Wind turbines are a dickens of a place to expect electronics to work well. High vibration and temperature extremes kill even “heavy duty” optical encoders. To handle such loads, encoder manufacturers have designed units just for wind turbines. The devices are assigned to at least four applications in a wind turbine, depending on design. Generally, encoders work on:
- Blade pitch, which controls the amount of energy each blade can harvest. Encoders mount behind pitch motors and brakes or directly engage the blade crown gear. Shafted encoders are picked for these applications as well as hollow-shaft devices.
- Slip rings, which inform the control system of the rotational position of the blades
- Generator control, for synchronization of the generator to line voltage, and
- Yaw controls face the turbine into the wind.
Encoder problems have defined their trends. Most often, those problems have been optical system and bearing failures caused by the frequent temperature cycling and fierce vibrations.
Vibration is just endemic to rotating machinery. Land-based equipment can be bolted to large inertia bases to quell a rotating machine’s vibration. Not so in a nacelle perched atop a 300-ft tower where weight is a minimum, even though its many tons. As the equipment vibrates, mechanical connections fatigue. Combine the vibration with temperature cycling that causes seal failures and a lot of equipment, inexpensive encoders among them, gets shaken into early retirement.
Now consider temperature cycling. During hot days, nacelle temperatures can exceed 38°C (100°F) which expands and expels the clean air inside a new encoder. As the device cools, it pulls in often dirty and salty air which harms precision instruments. So make sure the selected device can tolerate the heat.
The constant vibration has led some manufacturers to include heavy-duty bearings on their units. Bearings loads now reach capacities of a few hundred pounds.
And smarter encoders help technicians diagnose problems. One design includes red and green lights to tell right away if the unit is ailing or not. Another includes more diagnostics that report of impending problems.
Of the recent encoders, one version for generators is intended for harsh turbine conditions. It features optical ASIC and encapsulated electronics for long-term resistance to dust, water, heat, mechanical shock, vibration, and more. Features include a phased array sensor for reliable signal output, wide-spaced oversized bearings, an unbreakable code disc (up to 5,000 ppr), an improved seal for increased moisture resistance, an extended temperature range of -40 to 100°C, and IP67 enclosure rating.
Magnetic encoders are available in both incremental and absolute styles. They are hermetically sealed, heavy-duty devices said to detect wear and maintenance issues. One line of these can mount to generator shafts up to 740-mm dia., yet has only a 27-mm profile. These encoders provide 17-bit, single-turn resolution for accurate speed, rotation, and position data even at low turning speeds.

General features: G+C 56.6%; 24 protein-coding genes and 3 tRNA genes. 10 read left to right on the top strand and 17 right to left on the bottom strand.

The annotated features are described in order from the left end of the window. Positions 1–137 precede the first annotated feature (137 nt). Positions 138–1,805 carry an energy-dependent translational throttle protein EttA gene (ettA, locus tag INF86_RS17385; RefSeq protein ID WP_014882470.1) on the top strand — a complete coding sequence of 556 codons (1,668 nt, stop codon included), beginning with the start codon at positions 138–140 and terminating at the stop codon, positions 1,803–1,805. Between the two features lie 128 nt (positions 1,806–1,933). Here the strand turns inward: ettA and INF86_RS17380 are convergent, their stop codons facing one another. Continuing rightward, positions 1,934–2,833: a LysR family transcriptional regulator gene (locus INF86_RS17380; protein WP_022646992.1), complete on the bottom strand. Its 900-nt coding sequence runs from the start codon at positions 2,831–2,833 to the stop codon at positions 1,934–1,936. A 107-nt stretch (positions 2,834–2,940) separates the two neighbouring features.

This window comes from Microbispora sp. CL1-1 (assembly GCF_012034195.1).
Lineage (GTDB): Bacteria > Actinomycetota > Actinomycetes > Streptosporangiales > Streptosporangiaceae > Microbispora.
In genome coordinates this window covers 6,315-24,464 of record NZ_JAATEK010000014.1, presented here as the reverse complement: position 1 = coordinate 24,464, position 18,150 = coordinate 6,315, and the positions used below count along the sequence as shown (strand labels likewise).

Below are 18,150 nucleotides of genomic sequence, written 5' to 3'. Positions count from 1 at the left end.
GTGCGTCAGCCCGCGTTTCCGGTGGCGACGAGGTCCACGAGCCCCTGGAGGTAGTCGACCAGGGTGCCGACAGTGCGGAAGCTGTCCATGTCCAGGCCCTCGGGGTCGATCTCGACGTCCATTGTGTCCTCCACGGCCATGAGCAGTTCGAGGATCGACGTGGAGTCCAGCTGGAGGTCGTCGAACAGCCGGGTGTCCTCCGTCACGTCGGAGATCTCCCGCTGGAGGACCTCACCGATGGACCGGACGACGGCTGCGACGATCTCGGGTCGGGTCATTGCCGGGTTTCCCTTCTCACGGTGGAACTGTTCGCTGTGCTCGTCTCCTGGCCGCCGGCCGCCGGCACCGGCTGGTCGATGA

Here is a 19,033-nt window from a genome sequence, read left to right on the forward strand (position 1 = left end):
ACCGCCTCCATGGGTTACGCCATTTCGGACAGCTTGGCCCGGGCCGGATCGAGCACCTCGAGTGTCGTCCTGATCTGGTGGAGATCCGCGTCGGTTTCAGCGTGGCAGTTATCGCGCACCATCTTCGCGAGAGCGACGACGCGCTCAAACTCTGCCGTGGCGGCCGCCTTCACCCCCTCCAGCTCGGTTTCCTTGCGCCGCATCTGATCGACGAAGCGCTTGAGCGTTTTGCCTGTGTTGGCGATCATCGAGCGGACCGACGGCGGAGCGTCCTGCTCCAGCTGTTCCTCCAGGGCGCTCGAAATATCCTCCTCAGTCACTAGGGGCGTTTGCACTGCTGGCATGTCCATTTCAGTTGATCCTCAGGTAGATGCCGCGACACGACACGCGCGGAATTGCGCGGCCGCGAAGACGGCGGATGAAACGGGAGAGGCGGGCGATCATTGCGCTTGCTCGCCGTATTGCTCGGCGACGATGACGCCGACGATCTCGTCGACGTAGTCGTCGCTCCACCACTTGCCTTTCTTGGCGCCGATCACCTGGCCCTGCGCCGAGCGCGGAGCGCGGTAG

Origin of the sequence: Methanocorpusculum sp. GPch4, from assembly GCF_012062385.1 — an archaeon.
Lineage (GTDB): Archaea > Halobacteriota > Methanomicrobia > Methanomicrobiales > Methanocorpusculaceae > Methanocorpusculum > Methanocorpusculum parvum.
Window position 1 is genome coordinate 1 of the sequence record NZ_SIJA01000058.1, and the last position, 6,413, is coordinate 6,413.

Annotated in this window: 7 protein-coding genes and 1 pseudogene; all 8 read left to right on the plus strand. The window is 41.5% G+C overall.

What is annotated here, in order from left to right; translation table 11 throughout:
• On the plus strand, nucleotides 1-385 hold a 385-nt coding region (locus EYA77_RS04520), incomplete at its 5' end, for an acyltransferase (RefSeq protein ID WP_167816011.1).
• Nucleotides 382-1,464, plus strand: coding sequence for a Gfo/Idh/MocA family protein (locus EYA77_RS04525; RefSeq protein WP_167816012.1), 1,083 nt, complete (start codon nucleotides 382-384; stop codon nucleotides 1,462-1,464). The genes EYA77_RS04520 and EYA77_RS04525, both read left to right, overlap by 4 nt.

As for applications, generator feedback and blade-pitch-controls are considered mission critical. If either of these feedback applications fails, the turbine cannot produce power and can even be destroyed in high winds. It is essential to use reliable components because wind turbines are sited in areas with large temperature fluctuations. In addition, many wind turbines are headed offshore, so their components must be reliable, otherwise servicing and maintenance costs can spiral out of control. The two basic types of encoders (incremental and absolute) use one of two basic types of sensing systems: optical or magnetic.
Incremental encoders provide a square wave output typically the same voltage as the input (5 to 30 Vdc). These are further identified in terms of pulses per revolution (ppr). A common incremental resolution is 1,024 ppr. So for every complete rotation the encoder produces 1,024 pulses. Another common resolution is 2,048 ppr although incremental encoders come in resolutions from 1 to 80,000 ppr. Most wind-turbine applications will be 1,024 ppr. Some OEMs, however, expect 3,072 ppr on the generator. A controller counts the number of pulses to know a shaft’s position and measure the pulses over time to determine velocity.
Absolute encoders are a bit different. Their output data is relative to their position. They output a unique digital “word” for each individual position. They also output in several different field-bus-communication protocols. Instead of using pulses-per-revolution to describe their resolution, they use bits. So an absolute encoder may have an output described as 13 bits instead of 8,192 counts or pulses, and it may use additional bits to describe the number of entire turns, such as 12 bits for a maximum of 4,096 turns. WPE
Filed Under: Encoders, News